Assets and resources that are considered when the application for assistance is reviewed include stocks and bonds, bank accounts, cash, properties other than the primary residence, additional vehicles and assets that can be sold for cash.
Understanding the senior’s financial situation and relevant eligibility requirements prior to applying will make the Supplemental Security Income application process easier. You can also save time by contacting the state wherein the senior lives to find out whether or not this single application can also act as an application for food assistance and Medicaid benefits.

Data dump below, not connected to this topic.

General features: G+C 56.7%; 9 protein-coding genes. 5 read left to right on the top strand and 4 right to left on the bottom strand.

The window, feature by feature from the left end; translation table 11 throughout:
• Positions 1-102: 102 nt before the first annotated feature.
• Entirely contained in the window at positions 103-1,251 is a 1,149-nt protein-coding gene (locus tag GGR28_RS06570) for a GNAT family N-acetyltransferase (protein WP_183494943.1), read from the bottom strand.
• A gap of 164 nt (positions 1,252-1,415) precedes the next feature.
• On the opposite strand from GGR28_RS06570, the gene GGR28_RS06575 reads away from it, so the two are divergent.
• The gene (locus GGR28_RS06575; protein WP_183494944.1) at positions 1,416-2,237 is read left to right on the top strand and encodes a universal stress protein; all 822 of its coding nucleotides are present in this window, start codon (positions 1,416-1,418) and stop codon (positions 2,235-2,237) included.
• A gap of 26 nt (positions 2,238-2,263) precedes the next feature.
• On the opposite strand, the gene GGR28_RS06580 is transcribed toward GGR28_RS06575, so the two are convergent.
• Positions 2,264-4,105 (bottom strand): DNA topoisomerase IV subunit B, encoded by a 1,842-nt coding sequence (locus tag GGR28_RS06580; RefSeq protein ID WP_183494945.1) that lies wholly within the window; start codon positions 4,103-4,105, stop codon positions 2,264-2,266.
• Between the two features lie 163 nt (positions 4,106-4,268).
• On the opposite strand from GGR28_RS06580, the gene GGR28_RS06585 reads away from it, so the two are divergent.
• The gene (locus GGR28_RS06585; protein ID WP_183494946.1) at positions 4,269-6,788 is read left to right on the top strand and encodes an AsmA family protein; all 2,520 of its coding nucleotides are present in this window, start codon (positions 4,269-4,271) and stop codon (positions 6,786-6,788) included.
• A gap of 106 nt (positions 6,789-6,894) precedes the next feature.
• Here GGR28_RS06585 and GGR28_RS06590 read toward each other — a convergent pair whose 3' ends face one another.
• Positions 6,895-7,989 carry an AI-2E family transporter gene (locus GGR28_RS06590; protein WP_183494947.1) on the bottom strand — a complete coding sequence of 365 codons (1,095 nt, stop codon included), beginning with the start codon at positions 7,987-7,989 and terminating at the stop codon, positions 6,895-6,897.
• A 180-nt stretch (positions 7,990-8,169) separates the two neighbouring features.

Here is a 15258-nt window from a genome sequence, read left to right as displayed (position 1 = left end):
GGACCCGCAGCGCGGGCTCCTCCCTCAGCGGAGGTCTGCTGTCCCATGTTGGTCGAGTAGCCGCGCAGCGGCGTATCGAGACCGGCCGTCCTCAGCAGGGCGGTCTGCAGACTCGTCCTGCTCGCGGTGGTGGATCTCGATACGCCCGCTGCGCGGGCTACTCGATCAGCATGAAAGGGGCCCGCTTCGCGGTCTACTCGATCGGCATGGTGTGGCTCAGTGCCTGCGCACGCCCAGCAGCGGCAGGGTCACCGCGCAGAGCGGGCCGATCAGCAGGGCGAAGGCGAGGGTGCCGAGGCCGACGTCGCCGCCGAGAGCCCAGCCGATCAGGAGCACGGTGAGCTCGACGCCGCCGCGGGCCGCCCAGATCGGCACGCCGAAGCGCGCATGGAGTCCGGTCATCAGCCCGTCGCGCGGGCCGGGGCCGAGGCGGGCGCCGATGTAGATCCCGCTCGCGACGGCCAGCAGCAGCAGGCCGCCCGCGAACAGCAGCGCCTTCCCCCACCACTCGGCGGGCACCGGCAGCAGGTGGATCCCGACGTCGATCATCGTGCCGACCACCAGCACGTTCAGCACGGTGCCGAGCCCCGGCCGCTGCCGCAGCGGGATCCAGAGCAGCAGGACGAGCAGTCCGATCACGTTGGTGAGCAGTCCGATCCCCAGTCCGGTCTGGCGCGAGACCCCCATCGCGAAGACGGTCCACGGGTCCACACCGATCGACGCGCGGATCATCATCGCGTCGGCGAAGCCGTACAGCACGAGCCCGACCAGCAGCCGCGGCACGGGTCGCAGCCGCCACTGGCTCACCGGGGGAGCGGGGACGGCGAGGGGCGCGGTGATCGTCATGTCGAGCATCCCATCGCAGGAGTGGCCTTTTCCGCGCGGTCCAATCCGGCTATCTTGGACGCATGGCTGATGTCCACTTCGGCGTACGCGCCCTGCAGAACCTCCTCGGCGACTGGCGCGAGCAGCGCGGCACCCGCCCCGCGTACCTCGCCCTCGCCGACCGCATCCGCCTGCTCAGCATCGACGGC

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About the Author: Catharine D. Allado is a Senior Care Expert and the COO of SeniorCareHomes.com – A trusted and comprehensive online directory of Senior Care Homes such as Assisted Living, Nursing Homes and other types of Senior Housing in California, Florida, New York, Arizona and the rest of the United States. SeniorCareHomes.com also provides FREE Assisted Living options to help seniors and families find the best Senior Housing on the planet!